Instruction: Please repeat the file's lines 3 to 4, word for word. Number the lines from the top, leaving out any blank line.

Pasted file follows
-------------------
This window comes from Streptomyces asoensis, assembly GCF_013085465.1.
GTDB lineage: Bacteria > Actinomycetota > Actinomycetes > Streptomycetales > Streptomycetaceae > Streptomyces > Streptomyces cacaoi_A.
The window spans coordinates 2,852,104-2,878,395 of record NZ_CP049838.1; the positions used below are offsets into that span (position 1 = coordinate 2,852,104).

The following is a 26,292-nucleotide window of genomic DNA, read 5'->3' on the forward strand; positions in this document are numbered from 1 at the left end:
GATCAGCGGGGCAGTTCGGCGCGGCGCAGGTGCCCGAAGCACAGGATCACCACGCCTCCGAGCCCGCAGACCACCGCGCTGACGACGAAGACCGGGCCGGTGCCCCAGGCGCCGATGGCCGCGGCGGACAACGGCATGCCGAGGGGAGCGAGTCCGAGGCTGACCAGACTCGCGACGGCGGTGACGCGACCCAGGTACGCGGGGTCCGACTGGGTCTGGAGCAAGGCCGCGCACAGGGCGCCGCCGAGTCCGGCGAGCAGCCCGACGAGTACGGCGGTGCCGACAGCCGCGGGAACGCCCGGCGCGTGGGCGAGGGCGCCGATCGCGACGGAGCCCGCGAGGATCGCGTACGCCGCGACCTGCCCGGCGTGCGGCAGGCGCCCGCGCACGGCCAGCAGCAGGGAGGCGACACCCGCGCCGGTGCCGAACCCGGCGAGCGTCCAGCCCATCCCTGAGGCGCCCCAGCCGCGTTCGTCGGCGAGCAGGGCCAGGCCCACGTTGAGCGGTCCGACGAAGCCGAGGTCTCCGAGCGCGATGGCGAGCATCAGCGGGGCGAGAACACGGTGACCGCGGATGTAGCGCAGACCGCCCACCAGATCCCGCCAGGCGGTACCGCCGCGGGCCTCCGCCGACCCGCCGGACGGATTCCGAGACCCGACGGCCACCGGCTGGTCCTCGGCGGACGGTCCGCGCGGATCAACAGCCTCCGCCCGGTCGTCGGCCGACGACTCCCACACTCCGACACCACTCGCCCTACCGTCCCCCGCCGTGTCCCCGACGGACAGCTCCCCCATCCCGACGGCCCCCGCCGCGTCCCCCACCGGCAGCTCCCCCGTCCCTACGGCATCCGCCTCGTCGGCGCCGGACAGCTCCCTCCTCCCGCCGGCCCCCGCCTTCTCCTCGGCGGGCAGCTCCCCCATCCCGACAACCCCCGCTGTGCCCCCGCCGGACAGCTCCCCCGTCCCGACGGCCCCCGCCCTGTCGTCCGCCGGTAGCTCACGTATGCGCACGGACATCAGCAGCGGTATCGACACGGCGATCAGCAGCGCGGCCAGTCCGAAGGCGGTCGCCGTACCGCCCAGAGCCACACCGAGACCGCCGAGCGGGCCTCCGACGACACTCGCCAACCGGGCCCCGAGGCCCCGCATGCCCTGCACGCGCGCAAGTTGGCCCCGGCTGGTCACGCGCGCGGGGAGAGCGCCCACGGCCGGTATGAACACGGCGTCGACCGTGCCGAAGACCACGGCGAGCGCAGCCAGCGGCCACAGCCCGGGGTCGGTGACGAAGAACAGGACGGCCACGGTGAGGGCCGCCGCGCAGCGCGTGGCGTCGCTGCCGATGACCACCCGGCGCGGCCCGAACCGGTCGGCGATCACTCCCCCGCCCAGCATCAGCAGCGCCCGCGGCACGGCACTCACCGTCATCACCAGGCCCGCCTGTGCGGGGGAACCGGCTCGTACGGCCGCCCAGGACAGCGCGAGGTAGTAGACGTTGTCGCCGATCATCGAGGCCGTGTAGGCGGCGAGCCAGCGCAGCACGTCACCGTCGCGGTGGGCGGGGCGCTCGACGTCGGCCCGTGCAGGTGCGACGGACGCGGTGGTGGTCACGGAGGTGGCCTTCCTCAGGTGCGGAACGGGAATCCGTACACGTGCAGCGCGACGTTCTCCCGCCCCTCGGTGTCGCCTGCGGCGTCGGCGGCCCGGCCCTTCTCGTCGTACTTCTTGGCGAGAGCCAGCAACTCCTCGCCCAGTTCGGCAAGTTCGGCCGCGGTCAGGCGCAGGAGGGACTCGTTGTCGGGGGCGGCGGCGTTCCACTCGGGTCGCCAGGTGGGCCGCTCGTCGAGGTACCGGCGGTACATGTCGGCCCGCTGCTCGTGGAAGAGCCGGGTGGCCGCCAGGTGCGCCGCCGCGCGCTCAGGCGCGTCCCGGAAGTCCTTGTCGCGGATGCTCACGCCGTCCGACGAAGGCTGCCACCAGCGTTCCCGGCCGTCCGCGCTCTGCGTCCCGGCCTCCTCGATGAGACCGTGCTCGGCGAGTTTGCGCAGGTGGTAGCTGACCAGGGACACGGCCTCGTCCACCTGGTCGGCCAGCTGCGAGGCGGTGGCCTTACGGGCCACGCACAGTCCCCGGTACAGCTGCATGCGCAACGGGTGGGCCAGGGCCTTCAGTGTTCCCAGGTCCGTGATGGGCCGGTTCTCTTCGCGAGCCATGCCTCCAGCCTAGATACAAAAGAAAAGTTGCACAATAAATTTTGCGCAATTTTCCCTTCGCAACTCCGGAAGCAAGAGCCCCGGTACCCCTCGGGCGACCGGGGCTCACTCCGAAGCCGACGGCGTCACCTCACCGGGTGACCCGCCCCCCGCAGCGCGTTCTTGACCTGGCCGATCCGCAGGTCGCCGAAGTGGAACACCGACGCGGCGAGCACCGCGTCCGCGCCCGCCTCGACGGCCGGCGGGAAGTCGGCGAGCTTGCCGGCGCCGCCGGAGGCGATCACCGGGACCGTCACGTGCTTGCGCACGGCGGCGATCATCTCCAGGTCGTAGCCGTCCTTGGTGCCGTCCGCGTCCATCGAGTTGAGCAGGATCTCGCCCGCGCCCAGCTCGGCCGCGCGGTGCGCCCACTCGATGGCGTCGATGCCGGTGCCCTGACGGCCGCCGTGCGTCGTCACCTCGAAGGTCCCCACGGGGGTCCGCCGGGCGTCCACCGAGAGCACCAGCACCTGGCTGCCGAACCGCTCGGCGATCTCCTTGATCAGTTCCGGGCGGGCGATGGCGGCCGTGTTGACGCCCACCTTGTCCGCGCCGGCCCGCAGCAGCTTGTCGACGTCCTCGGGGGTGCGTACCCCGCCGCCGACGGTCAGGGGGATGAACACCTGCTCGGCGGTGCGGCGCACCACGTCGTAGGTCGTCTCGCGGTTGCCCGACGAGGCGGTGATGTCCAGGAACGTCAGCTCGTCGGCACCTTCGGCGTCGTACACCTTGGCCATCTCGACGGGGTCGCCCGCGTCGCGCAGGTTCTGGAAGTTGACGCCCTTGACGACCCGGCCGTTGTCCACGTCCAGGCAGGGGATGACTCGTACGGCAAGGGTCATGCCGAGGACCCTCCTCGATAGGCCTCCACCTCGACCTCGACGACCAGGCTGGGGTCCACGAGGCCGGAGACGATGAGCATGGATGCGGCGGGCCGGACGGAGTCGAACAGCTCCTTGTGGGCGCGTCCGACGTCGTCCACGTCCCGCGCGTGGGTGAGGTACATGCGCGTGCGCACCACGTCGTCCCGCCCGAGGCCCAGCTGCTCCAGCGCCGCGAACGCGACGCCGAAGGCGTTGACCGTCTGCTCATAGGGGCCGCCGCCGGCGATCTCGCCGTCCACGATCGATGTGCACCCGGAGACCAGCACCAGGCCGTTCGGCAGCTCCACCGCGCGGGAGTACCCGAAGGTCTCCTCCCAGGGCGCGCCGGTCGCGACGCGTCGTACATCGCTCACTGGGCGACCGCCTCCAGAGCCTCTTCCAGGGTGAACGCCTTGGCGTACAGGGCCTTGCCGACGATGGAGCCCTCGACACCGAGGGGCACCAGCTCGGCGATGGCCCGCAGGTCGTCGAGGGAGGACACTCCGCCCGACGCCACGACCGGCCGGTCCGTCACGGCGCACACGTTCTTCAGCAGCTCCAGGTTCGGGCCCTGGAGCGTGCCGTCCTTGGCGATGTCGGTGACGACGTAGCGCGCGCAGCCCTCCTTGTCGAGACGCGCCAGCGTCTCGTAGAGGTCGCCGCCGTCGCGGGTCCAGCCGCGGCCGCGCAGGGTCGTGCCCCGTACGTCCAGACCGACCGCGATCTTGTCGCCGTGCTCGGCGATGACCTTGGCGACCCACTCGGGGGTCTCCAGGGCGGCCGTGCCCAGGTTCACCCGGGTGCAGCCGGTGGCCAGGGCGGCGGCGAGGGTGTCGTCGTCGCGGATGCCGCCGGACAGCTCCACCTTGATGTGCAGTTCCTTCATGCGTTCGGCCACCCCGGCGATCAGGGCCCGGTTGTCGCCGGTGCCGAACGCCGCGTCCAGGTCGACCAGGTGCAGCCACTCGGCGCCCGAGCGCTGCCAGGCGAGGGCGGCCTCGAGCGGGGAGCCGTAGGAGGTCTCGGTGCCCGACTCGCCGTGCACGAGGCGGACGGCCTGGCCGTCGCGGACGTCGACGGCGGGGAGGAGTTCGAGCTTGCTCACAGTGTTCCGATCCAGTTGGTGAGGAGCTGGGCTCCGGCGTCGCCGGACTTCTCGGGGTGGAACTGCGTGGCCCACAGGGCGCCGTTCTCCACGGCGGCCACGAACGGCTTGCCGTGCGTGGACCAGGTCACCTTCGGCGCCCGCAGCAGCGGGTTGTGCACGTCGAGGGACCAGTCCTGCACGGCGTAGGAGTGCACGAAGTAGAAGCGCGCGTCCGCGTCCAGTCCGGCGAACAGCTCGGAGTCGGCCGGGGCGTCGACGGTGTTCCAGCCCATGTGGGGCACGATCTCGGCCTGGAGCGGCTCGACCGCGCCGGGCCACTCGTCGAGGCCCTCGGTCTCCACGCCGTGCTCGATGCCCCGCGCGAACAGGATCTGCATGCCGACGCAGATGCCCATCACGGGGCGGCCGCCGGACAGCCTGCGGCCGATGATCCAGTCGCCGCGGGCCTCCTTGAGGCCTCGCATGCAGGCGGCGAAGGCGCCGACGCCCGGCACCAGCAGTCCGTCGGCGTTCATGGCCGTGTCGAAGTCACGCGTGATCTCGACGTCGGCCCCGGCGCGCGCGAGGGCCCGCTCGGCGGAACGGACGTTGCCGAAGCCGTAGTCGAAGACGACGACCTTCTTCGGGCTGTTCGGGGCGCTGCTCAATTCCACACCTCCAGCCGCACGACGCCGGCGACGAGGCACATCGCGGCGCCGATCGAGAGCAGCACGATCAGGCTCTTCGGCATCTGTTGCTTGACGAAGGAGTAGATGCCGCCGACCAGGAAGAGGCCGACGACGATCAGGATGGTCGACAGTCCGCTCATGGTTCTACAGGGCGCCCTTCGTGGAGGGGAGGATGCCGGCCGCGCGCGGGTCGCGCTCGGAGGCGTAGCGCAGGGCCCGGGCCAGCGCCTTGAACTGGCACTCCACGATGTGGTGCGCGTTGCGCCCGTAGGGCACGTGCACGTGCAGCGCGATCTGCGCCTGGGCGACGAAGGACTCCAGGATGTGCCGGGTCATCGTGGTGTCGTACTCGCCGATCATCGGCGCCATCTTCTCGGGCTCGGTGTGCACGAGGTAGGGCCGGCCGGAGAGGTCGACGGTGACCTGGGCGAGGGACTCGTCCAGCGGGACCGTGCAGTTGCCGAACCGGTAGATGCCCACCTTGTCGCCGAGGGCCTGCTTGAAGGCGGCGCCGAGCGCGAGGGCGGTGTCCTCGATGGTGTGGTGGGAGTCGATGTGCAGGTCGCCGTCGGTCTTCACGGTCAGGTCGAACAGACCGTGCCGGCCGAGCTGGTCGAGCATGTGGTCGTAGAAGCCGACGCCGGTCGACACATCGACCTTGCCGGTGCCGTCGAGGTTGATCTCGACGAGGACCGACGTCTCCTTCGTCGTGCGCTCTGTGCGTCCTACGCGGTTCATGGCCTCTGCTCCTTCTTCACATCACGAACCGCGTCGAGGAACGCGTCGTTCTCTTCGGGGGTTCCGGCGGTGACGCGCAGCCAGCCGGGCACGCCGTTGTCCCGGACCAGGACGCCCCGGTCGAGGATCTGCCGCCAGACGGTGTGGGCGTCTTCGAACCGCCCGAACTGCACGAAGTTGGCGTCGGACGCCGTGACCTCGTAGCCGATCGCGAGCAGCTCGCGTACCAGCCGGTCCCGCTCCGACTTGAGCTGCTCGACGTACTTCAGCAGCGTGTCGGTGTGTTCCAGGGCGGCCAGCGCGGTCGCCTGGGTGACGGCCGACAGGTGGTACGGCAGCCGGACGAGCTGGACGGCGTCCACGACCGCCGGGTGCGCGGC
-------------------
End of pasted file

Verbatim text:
The window spans coordinates 2,852,104-2,878,395 of record NZ_CP049838.1; the positions used below are offsets into that span (position 1 = coordinate 2,852,104).

The following is a 26,292-nucleotide window of genomic DNA, read 5'->3' on the forward strand; positions in this document are numbered from 1 at the left end: